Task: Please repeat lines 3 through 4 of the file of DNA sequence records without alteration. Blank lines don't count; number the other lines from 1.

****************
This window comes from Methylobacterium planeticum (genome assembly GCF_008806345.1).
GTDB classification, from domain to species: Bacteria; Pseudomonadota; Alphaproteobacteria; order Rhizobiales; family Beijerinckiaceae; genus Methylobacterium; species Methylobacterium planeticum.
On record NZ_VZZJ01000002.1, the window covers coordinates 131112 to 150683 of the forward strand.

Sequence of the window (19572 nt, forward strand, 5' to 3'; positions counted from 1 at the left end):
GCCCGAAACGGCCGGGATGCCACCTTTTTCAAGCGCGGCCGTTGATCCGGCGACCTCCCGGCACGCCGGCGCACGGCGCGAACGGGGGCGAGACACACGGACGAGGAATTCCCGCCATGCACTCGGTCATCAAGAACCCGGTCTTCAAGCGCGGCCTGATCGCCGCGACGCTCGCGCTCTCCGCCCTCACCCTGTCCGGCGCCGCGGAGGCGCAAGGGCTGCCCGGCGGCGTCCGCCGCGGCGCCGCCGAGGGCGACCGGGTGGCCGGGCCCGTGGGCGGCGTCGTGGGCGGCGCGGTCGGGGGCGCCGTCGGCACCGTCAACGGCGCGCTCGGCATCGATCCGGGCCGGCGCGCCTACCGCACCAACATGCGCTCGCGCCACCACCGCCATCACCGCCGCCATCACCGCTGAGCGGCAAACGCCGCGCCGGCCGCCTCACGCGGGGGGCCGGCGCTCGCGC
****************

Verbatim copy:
On record NZ_VZZJ01000002.1, the window covers coordinates 131112 to 150683 of the forward strand.

Sequence of the window (19572 nt, forward strand, 5' to 3'; positions counted from 1 at the left end):